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$ 43 billion deal for the world's largest offshore wind farm in South Korea

 A $ 43 billion deal was signed on Friday to build what the South Korean government says will be the world's largest offshore wind complex as it seeks to achieve carbon neutrality by 2050.

South Korea has few energy resources of its own and relies on imported coal, a cheap but dirty fuel, for about 40 percent of its electricity.

$ 43 billion deal for the world's largest offshore wind farm in South Korea

President Moon Jae-in declared the goal of carbon neutrality last year, but at the same time seeks to phase out nuclear power, leaving the country depending on renewables to square the circle.

Moon oversaw the signing of the 48 trillion won ($ 43 billion) agreement to build the complex off Sinan in the southwest of the country, which he said would be seven times the size of the world's largest offshore wind farm.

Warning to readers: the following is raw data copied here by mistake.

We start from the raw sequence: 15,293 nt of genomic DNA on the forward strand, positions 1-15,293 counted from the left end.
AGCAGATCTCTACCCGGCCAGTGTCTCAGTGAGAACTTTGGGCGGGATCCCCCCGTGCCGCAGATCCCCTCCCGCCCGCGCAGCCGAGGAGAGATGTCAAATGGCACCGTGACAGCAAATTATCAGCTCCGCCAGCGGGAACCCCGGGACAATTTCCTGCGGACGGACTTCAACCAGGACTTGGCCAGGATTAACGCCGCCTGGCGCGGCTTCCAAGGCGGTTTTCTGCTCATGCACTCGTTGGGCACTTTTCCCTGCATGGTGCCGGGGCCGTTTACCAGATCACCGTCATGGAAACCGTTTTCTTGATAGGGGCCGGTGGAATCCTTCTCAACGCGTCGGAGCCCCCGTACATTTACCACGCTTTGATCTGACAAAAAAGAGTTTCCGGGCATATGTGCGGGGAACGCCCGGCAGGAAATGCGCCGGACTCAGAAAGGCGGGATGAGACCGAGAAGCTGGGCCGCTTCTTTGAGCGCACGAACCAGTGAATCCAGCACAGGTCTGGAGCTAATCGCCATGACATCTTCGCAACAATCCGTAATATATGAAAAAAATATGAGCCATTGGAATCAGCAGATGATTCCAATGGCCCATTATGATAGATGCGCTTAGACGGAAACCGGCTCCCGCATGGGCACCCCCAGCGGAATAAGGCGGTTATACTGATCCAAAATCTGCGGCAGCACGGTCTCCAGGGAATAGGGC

With a maximum capacity of 8.2 gigawatts, the government is confident that it will be the equivalent of six nuclear power plants.

Moon said the country's position on the Korean peninsula gives it a geographical advantage.

"We have the infinite potential of offshore wind energy on three sides, and we have the best technology in the world in related fields," he added.

The agreement involves 33 different entities, including regional governments, power generator KEPCO, and large private firms such as Doosan Heavy Industries & Construction and SK E&S.

Moon warned that it could take more than five years to start construction, although the government will try to speed up the process.

Seoul last year announced a goal of becoming one of the world's top five offshore wind power powers by 2030.

South Korea also plans to reduce its existing nuclear power plants, currently the country's only significant source of low-carbon energy, from 24 to 17 by 2034, cutting the sector's power output by nearly half.

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